Of course, saying this is an absolute heresy because many dog fanciers who own this sort of dog are under the delusion that these dogs derive from Spanish war mastiffs, which is nothing more than a flight of fancy. Spanish colonization in this part of the world was intensive, but it was never as extensive as that of England and later the British Empire. There might be a tiny bit of Spanish blood in these dogs, but the Spanish were not coming over in vast waves to settle the South. People from the British Isles clearly were, though, and they came decades after the Spanish were forced back down into Florida.

Also, I hate to burst anyone’s bubble, but this kind of dog cannot live on its own in the wild in a subtropical climate. There have never been any wild bulldogs or mastiffs that have evolved anywhere in the world, much less a subtropical climate where the dog simply couldn’t keep itself cool or free of parasites. So the chances of Spanish bulldogs surviving on their own in the wild in the decades between when the Spanish were driven out and the vast waves of Anglo settlement began in the South are very, very low. It’s a romantic delusion if there ever was one.

So this kind of dog wasn’t living in the South for hundreds of years as a closed registry breed.

It was just a regional variant of the bulldog/cur– one that had a lot more bulldog than cur blood.

And the ARF is allowing outcrosses to other farm bulldogs into their recognized strains of Alapaha blueblood, which is, of course, why they are being so viciously attacked in the FAQ.

The ARF is actually engaging in true preservation breeding. It is keeping the genetic diversity of the strain alive. It knows you cannot preserve any biological entity, be it a rare domestic dog breed or an endangered species, if you simply ignore the genetic diversity of the breeding population.

This is why the dog fancy continues to fail dogs.

And the desire to emulate this failure in rare or working breeds is perhaps the most baffling aspect I’ve seen.

This delusion of preservation is something that must be openly challenged. Otherwise, nothing will be preserved at all.

Genes will be lost.

And dogs will continue to suffer.







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merle bulldog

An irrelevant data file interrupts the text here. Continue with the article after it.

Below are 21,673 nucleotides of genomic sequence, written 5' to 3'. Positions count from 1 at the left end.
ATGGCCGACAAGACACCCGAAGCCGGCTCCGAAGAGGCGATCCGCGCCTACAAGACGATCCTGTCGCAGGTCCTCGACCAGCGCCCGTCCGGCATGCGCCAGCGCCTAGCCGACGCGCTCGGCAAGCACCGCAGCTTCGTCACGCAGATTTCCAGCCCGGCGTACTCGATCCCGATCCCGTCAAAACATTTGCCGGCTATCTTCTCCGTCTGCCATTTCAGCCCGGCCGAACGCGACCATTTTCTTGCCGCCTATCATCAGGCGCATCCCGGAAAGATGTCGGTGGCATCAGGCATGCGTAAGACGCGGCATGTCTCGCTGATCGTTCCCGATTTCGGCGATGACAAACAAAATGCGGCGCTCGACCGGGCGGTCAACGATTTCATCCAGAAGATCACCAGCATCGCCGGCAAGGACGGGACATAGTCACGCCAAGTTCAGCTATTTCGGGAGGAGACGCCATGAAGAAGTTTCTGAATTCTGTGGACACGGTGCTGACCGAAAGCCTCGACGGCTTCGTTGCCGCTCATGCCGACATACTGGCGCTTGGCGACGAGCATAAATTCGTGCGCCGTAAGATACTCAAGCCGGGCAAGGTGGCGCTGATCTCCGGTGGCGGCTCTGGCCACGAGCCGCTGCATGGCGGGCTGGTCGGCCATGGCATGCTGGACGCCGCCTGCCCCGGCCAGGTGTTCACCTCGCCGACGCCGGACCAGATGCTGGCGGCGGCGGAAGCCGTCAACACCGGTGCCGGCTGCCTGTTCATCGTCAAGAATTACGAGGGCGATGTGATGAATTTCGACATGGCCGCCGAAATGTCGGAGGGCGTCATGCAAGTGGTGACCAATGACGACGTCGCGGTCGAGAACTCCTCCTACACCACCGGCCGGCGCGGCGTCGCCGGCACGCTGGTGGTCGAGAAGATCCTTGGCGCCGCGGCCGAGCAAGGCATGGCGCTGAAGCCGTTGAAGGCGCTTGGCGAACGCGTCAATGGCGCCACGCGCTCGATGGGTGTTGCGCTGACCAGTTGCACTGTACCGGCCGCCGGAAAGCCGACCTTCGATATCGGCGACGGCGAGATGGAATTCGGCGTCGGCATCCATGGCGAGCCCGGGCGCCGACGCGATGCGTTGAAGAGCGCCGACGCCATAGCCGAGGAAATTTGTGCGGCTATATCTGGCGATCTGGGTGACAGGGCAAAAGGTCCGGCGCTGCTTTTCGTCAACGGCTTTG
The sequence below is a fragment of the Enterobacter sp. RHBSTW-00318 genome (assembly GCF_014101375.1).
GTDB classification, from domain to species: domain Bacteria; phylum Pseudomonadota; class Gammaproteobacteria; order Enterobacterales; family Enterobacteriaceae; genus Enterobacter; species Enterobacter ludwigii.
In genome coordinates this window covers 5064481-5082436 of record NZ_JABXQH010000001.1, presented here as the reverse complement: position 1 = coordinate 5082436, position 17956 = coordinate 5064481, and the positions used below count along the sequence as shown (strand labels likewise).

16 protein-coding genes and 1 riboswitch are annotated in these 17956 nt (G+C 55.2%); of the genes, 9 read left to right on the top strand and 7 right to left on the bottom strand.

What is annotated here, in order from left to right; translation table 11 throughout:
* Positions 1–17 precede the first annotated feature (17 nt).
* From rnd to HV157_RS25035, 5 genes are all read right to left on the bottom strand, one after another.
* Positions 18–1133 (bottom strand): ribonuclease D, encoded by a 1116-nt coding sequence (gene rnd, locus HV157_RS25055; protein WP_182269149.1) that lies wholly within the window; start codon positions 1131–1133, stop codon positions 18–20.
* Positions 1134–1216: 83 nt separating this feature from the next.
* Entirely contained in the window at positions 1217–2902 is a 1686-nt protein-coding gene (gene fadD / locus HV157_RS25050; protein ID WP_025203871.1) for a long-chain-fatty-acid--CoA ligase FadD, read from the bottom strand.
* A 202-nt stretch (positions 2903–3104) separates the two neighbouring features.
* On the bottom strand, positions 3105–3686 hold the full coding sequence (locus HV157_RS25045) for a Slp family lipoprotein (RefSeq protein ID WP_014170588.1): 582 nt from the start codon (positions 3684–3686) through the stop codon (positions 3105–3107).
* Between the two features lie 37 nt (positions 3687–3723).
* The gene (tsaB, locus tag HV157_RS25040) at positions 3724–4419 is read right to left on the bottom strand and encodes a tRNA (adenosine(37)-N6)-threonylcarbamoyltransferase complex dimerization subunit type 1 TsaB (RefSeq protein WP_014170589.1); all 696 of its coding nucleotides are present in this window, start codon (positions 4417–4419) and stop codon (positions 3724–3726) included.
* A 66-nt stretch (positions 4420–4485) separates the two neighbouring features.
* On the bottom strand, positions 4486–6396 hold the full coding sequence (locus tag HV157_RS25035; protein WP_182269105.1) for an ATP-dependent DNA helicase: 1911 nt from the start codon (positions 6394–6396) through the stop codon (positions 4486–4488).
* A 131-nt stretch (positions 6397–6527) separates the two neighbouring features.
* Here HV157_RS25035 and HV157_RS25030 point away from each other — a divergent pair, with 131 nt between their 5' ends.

This is a native Georgia bulldog, a better mascot for a football team than the English monstrosity.

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Brindle colors are within the core bulldog family, but the merle coloration likely comes from curs that are fairly widely distributed in the Deep South. Crossing bulldog-types with curs is not unusual. Even today, a common cross is the “Catahoula bulldog.”

There are not many breeds that have the potential to have brindle and merle occur on the same dog, but this is one of them.

The only other ones I can think of are the Great Dane and the Cardigan Welsh corgi. Lurchers (obviously) also have this potential.

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We all know that the people of Georgia celebrate their traditions and heritage as much as they love their football.

Among those traditions is Uga, the bulldog mascot of the University of Georgia. All of these dogs have been AKC-type “English” bulldogs, the ones that often appear in critiques of purebred dogs, usually because these dogs have a plethora of health conditions that typically come from their unique conformation.

All of these facts came to a head when Uga VII died Thursday morning at the age of 4. He unexpectedly died of a heart condition, and his owner said the dog wasn’t all that active compared to other bulldogs. Gina Spadafori at Pet Connection correctly suggests that lots of reforms have to be made to make a “less extreme” bulldog that can live a good long life (and also links to a post of mine that has a video of David Hancock’s analysis of historical bulldog conformation).

I think those reforms should be made, but I have another proposal.

The bulldog mascots are all what are called English bulldogs, as in they were developed solely in the United Kingdom.

However, Georgia already has a native bulldog, and it is also a less extreme version that looks a lot like the old-strain of bulldogs in the video.

In the American South, the bulldog was able to exist almost exactly as it did in England. The large plantations and wilderness farms required good catch dogs for moving and controlling livestock.

Virtually every part of the South had its own peculiar form of this dog. Today, these animals have been standardized into several breeds, including the relatively well-known American bulldog.

However, in the Alapaha region of South Georgia, a unique strain of the old-type bulldog has been preserved. The Lane family of Rebecca, Georgia, collected preserved this strain of bulldog, which they were afraid was becoming extinct.

The breed has since been called the Alapaha Blue Blood Bulldog, and it is very clearly an example of the old bulldog strain.

They are apparently healthier than the typical English bulldog, even though they are larger.  According to the various sites I’ve looked at, the life expectancy is 12-15 years.  According the best analysis of English bulldog longevity, the average lifespan for that breed is a little over 6 years.

Now, an Alapaha Blue Blood Bulldog is a larger animal than an English bulldog, and they do have a somewhat sharper edge that one can expect from these type of bulldogs.

But it would be a great statement if the University of Georgia would choose one of these dogs to be the next Uga.